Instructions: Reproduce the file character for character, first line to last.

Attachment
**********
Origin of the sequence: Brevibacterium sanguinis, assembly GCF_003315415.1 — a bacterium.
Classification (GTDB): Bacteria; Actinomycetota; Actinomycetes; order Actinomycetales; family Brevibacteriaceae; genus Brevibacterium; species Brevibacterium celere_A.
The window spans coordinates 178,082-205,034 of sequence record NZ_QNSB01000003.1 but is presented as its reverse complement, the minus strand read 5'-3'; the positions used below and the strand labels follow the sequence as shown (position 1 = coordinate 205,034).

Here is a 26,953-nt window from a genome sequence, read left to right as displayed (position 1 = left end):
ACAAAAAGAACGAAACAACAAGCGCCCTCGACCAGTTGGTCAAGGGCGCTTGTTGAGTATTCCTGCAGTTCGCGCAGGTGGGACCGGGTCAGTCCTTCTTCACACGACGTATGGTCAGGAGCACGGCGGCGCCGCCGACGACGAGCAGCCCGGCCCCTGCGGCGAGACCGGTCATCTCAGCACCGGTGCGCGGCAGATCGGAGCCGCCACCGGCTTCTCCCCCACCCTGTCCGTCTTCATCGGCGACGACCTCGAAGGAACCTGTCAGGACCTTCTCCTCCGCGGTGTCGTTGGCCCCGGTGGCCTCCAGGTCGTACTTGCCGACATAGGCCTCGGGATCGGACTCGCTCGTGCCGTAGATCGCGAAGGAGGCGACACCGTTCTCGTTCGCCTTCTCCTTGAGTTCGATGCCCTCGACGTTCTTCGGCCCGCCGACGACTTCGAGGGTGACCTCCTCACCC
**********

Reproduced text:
Origin of the sequence: Brevibacterium sanguinis, assembly GCF_003315415.1 — a bacterium.
Classification (GTDB): Bacteria; Actinomycetota; Actinomycetes; order Actinomycetales; family Brevibacteriaceae; genus Brevibacterium; species Brevibacterium celere_A.
The window spans coordinates 178,082-205,034 of sequence record NZ_QNSB01000003.1 but is presented as its reverse complement, the minus strand read 5'-3'; the positions used below and the strand labels follow the sequence as shown (position 1 = coordinate 205,034).

Here is a 26,953-nt window from a genome sequence, read left to right as displayed (position 1 = left end):
ACAAAAAGAACGAAACAACAAGCGCCCTCGACCAGTTGGTCAAGGGCGCTTGTTGAGTATTCCTGCAGTTCGCGCAGGTGGGACCGGGTCAGTCCTTCTTCACACGACGTATGGTCAGGAGCACGGCGGCGCCGCCGACGACGAGCAGCCCGGCCCCTGCGGCGAGACCGGTCATCTCAGCACCGGTGCGCGGCAGATCGGAGCCGCCACCGGCTTCTCCCCCACCCTGTCCGTCTTCATCGGCGACGACCTCGAAGGAACCTGTCAGGACCTTCTCCTCCGCGGTGTCGTTGGCCCCGGTGGCCTCCAGGTCGTACTTGCCGACATAGGCCTCGGGATCGGACTCGCTCGTGCCGTAGATCGCGAAGGAGGCGACACCGTTCTCGTTCGCCTTCTCCTTGAGTTCGATGCCCTCGACGTTCTTCGGCCCGCCGACGACTTCGAGGGTGACCTCCTCACCC